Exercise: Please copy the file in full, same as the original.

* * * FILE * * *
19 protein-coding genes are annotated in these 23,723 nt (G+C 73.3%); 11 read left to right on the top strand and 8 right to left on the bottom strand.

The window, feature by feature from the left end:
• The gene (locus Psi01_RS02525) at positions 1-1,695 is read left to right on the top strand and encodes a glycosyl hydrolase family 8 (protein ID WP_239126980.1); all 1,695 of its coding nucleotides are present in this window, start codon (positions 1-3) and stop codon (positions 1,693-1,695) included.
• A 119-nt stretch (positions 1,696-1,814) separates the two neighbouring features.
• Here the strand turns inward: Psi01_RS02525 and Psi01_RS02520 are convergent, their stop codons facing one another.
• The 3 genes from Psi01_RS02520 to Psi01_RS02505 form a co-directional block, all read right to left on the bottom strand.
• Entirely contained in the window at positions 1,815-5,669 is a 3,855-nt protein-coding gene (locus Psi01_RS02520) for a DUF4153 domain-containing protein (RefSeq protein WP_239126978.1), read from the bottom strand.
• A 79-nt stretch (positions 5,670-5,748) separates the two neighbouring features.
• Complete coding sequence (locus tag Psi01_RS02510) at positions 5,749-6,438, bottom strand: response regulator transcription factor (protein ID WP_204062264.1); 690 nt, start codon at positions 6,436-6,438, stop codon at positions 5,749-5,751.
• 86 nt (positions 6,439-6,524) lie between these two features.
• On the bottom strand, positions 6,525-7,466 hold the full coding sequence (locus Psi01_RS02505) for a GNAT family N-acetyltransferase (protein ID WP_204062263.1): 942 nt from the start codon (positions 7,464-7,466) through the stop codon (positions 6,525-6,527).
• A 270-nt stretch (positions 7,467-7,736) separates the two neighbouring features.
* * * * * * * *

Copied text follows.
19 protein-coding genes are annotated in these 23,723 nt (G+C 73.3%); 11 read left to right on the top strand and 8 right to left on the bottom strand.

The window, feature by feature from the left end:
• The gene (locus Psi01_RS02525) at positions 1-1,695 is read left to right on the top strand and encodes a glycosyl hydrolase family 8 (protein ID WP_239126980.1); all 1,695 of its coding nucleotides are present in this window, start codon (positions 1-3) and stop codon (positions 1,693-1,695) included.
• A 119-nt stretch (positions 1,696-1,814) separates the two neighbouring features.
• Here the strand turns inward: Psi01_RS02525 and Psi01_RS02520 are convergent, their stop codons facing one another.
• The 3 genes from Psi01_RS02520 to Psi01_RS02505 form a co-directional block, all read right to left on the bottom strand.
• Entirely contained in the window at positions 1,815-5,669 is a 3,855-nt protein-coding gene (locus Psi01_RS02520) for a DUF4153 domain-containing protein (RefSeq protein WP_239126978.1), read from the bottom strand.
• A 79-nt stretch (positions 5,670-5,748) separates the two neighbouring features.
• Complete coding sequence (locus tag Psi01_RS02510) at positions 5,749-6,438, bottom strand: response regulator transcription factor (protein ID WP_204062264.1); 690 nt, start codon at positions 6,436-6,438, stop codon at positions 5,749-5,751.
• 86 nt (positions 6,439-6,524) lie between these two features.
• On the bottom strand, positions 6,525-7,466 hold the full coding sequence (locus Psi01_RS02505) for a GNAT family N-acetyltransferase (protein ID WP_204062263.1): 942 nt from the start codon (positions 7,464-7,466) through the stop codon (positions 6,525-6,527).
• A 270-nt stretch (positions 7,467-7,736) separates the two neighbouring features.